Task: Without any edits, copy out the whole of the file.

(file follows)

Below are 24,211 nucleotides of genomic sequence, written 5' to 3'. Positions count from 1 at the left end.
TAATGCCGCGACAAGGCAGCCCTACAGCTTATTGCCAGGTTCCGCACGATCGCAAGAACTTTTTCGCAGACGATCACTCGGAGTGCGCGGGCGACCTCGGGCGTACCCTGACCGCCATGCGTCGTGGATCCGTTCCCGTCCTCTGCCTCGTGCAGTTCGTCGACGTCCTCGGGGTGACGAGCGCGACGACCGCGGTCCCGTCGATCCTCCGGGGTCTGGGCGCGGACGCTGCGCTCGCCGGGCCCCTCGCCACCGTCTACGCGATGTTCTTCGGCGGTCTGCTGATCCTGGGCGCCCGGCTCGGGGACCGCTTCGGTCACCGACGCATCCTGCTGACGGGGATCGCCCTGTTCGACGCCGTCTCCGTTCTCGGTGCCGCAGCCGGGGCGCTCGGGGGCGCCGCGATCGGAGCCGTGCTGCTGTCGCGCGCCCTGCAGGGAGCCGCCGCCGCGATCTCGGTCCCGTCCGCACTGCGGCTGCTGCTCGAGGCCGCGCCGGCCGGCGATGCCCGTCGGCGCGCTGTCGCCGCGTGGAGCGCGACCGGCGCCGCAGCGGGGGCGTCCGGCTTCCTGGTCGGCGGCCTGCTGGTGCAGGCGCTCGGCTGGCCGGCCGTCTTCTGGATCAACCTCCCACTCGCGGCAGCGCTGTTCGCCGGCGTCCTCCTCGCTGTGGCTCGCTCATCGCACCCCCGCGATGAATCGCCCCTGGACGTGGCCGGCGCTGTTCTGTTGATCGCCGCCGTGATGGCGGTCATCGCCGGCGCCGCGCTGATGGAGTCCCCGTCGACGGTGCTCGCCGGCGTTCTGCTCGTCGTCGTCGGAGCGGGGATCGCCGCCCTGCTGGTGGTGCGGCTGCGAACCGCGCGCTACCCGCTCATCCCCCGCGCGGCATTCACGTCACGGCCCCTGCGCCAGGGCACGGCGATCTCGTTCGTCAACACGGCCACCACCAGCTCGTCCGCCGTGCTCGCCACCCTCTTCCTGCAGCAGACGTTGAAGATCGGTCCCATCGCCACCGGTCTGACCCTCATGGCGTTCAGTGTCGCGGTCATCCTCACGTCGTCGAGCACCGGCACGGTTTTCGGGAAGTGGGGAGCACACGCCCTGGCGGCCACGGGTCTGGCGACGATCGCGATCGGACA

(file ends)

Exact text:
Below are 24,211 nucleotides of genomic sequence, written 5' to 3'. Positions count from 1 at the left end.
TAATGCCGCGACAAGGCAGCCCTACAGCTTATTGCCAGGTTCCGCACGATCGCAAGAACTTTTTCGCAGACGATCACTCGGAGTGCGCGGGCGACCTCGGGCGTACCCTGACCGCCATGCGTCGTGGATCCGTTCCCGTCCTCTGCCTCGTGCAGTTCGTCGACGTCCTCGGGGTGACGAGCGCGACGACCGCGGTCCCGTCGATCCTCCGGGGTCTGGGCGCGGACGCTGCGCTCGCCGGGCCCCTCGCCACCGTCTACGCGATGTTCTTCGGCGGTCTGCTGATCCTGGGCGCCCGGCTCGGGGACCGCTTCGGTCACCGACGCATCCTGCTGACGGGGATCGCCCTGTTCGACGCCGTCTCCGTTCTCGGTGCCGCAGCCGGGGCGCTCGGGGGCGCCGCGATCGGAGCCGTGCTGCTGTCGCGCGCCCTGCAGGGAGCCGCCGCCGCGATCTCGGTCCCGTCCGCACTGCGGCTGCTGCTCGAGGCCGCGCCGGCCGGCGATGCCCGTCGGCGCGCTGTCGCCGCGTGGAGCGCGACCGGCGCCGCAGCGGGGGCGTCCGGCTTCCTGGTCGGCGGCCTGCTGGTGCAGGCGCTCGGCTGGCCGGCCGTCTTCTGGATCAACCTCCCACTCGCGGCAGCGCTGTTCGCCGGCGTCCTCCTCGCTGTGGCTCGCTCATCGCACCCCCGCGATGAATCGCCCCTGGACGTGGCCGGCGCTGTTCTGTTGATCGCCGCCGTGATGGCGGTCATCGCCGGCGCCGCGCTGATGGAGTCCCCGTCGACGGTGCTCGCCGGCGTTCTGCTCGTCGTCGTCGGAGCGGGGATCGCCGCCCTGCTGGTGGTGCGGCTGCGAACCGCGCGCTACCCGCTCATCCCCCGCGCGGCATTCACGTCACGGCCCCTGCGCCAGGGCACGGCGATCTCGTTCGTCAACACGGCCACCACCAGCTCGTCCGCCGTGCTCGCCACCCTCTTCCTGCAGCAGACGTTGAAGATCGGTCCCATCGCCACCGGTCTGACCCTCATGGCGTTCAGTGTCGCGGTCATCCTCACGTCGTCGAGCACCGGCACGGTTTTCGGGAAGTGGGGAGCACACGCCCTGGCGGCCACGGGTCTGGCGACGATCGCGATCGGACA